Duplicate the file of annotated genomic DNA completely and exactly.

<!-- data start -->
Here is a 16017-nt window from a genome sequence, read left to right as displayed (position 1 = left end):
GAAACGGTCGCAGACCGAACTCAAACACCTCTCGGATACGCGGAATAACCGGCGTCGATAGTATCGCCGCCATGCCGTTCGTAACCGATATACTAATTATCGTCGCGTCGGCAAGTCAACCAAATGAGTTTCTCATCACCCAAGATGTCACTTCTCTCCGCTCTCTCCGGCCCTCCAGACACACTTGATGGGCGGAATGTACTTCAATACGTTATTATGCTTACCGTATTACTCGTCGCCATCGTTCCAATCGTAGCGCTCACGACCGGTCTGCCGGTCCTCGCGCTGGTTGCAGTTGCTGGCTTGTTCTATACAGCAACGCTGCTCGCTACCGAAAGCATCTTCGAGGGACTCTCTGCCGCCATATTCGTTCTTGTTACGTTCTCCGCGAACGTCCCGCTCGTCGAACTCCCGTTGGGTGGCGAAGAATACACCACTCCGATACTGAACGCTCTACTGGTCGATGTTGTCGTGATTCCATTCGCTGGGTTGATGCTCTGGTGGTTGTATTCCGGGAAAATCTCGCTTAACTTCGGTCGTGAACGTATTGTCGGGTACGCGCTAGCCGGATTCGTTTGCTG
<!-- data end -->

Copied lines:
Here is a 16017-nt window from a genome sequence, read left to right as displayed (position 1 = left end):
GAAACGGTCGCAGACCGAACTCAAACACCTCTCGGATACGCGGAATAACCGGCGTCGATAGTATCGCCGCCATGCCGTTCGTAACCGATATACTAATTATCGTCGCGTCGGCAAGTCAACCAAATGAGTTTCTCATCACCCAAGATGTCACTTCTCTCCGCTCTCTCCGGCCCTCCAGACACACTTGATGGGCGGAATGTACTTCAATACGTTATTATGCTTACCGTATTACTCGTCGCCATCGTTCCAATCGTAGCGCTCACGACCGGTCTGCCGGTCCTCGCGCTGGTTGCAGTTGCTGGCTTGTTCTATACAGCAACGCTGCTCGCTACCGAAAGCATCTTCGAGGGACTCTCTGCCGCCATATTCGTTCTTGTTACGTTCTCCGCGAACGTCCCGCTCGTCGAACTCCCGTTGGGTGGCGAAGAATACACCACTCCGATACTGAACGCTCTACTGGTCGATGTTGTCGTGATTCCATTCGCTGGGTTGATGCTCTGGTGGTTGTATTCCGGGAAAATCTCGCTTAACTTCGGTCGTGAACGTATTGTCGGGTACGCGCTAGCCGGATTCGTTTGCTG